Jesus’ division meant true peace, true justice, true equality for all. Jesus’ division meant turning the other cheek, eating with sinners, healing the sick and welcoming the outcast. Baptism by fire and the Holy Spirit means surrendering control, submitting yourself to your Creator, denying your tendencies to blame, shame, and guilt so that you may be purified, so that you may breathe the fresh air and live into the new life that is God’s reign.

So may it rain/reign fire.

This week I wanted to present a story of someone who experienced the purifying power of Jesus.

Someone who was exposed to ways in which humankind can be evil to one another, yet still believed in a different way of being in the world. Someone who knew that Jesus’ division meant denying the status quo and living into the true tension of God’s peace breaking in justice.

When Martin Luther King Jr. was in the Birmingham Jail, he wrote a blistering letter.[4] He breathed fire, exposing the ways in which “good,” even church-going people, were getting in the way of equality.

King talked about the steps that his nonviolent campaign took to bring about justice:

1. Collection of the facts to determine whether injustices exist,

2. Negotiation;

3 self-purification

4. Direct action.

His term “self-purification” stood out to me. They would prepare themselves by, “…(participating in) a series of workshops on nonviolence, and (repeatingly asking themselves) “Are you able to accept blows without retaliating?”“Are you able to endure the ordeal of jail?”

King says, “Nonviolent direct action seeks to create such a crisis and foster such a tension that a community which has constantly refused to negotiate is forced to confront the issue, so it can no longer be ignored.”

King says that he was disappointed with the people who would sit back, refusing to involve themselves in the struggle, those “who (are) more devoted to "order" than to justice; (those) who prefers a negative peace—which is the absence of tension— to a positive peace which is the presence of justice.”

King said that those who participate in nonviolent direct action (such as protest marches or sit-ins) were not the creators of tension. They just brought to the surface the hidden tension that was already alive.

Negative peace, an absence of tension.

This is the peace Jesus was talking about.

The tension of positive peace, the presence of justice.

This is the division that Jesus was talking about.

King said that early Christians used to be “disturbers of peace” and “outside agitators” for the way they disturbed those in power and the status quo. He was worried that the church has lost its fire. That good people will remain silent in the face of injustice.

Jesus and Martin Luther King both spoke with a burning urgency, they spoke scathing words to people who thought they were good, yet they turned their backs on those in need. People who claimed to be believers but secretly were grossed out and offended by the least of these.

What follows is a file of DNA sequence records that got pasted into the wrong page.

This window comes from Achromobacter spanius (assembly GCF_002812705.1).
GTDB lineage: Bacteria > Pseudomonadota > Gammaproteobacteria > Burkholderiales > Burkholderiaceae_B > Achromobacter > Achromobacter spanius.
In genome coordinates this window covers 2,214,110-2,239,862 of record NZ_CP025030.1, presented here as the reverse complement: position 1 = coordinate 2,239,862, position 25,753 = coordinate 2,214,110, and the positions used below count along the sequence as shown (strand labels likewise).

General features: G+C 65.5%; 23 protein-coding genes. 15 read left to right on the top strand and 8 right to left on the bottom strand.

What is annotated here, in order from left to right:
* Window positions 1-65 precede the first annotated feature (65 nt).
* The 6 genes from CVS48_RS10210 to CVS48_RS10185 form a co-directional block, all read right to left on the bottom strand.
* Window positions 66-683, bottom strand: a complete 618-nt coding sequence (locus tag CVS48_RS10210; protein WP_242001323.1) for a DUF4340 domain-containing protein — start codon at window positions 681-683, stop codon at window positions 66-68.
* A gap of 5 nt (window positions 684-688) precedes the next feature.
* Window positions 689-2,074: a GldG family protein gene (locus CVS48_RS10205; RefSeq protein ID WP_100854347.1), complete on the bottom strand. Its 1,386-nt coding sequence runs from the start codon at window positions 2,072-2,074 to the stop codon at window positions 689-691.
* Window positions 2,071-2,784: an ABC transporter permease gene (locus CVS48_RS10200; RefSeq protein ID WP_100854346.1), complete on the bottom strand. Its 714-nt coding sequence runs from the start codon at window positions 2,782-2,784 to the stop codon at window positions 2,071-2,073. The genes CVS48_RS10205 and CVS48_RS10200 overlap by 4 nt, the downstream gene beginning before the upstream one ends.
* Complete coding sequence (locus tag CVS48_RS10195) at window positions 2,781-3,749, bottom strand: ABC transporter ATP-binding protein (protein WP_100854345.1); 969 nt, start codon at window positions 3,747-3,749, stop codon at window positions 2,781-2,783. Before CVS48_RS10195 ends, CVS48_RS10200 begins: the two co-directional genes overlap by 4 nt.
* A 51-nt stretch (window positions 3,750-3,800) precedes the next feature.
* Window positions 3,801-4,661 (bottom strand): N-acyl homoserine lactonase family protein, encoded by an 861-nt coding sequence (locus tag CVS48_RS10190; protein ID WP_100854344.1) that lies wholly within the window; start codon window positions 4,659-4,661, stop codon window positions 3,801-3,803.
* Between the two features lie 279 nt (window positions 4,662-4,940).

Both Jesus’ and Martin Luther Kings’ words should bring us to our knees. Their words bathe us in fire, the fire of God’s justice. A justice that peels away our hard hearts and thick skin to expose our tender, raw underbelly.

The parts of us that run to our mom and dad when we are hurt.

Jesus wants to bring out the parts of us that want to be good, even when the world has callused our skin, making us believe that tenderness is weakness, that vulnerability is embarrassing, that kindness is for fools, that dreaming of a better world,a world of true positive peace, a world of God’s justice, is for the naive.

What does God need to burn away in us so we can give up on the illusion that we have it all together and under control? What will it take for us to admit that we too are complicit in harm to others (even if we don’t mean to)?

Jesus is lighting a fire underneath us, so we don’t wait our life away. Can we let this fire consume us, purify us?

Will we follow the path, the cloud of fire, even if it means we must take an uncomfortable look at the hypocrisy that lives in us?

Jesus didn’t spit fire, die on a cross, and rise again--defeating death, just so we can turn a blind eye to the very things that nailed him on the cross.

So, as often as you look at the weather app on your phone to see what the weather is like outside, may you open your eyes to what is simmering around you. What are we missing? Avoiding? If we enter into Jesus’ flames, know we will meet him in the fiery furnace.

He will be in there with us. He will endure the heat, the flames that melt away our hard hearts, our calloused skin. He will tenderly hold us when we expose ourselves for who we really are---children crying out to mom, to dad, to God for comfort. Children crying for our pain to be taken away. Children who really, truly want to be good. People who really, truly are good—even when we are made to believe otherwise.

When Jesus carries us out of the flames, our exposed nerves will scream as they touch the air. Jesus will run us under cool water, bathe us in the Holy Spirit, soothe our wounds.

And then, maybe someday our scars will tell stories of the ways we have shed our false skin, the times when we dug deep and did the right thing, our scars will be witnesses for the pain we experienced and endured.

God’s fire burns but it does not consume. It purifies, it melts away all that does not serve us, it makes us stronger even as it reveals our tenderness, and it illuminates the truth that Jesus has been with us, holding us, all along.

May it be so.

[1] Luke 12:1

[2] Commentary on Luke 12:49-59

David Lose

[3] Commentary on Luke 12:49-59

David Lose


Work Consulted

Commentary on Luke 12:49-56

Matt Skinner

Commentary on Luke 12:49-56

Erik J. Thompson

Commentary on Luke 12:49-56

Emerson Powery

Commentary on Luke 12:49-59

David Lose

Letter from a Birmingham Jail

Martin Luther King, Jr.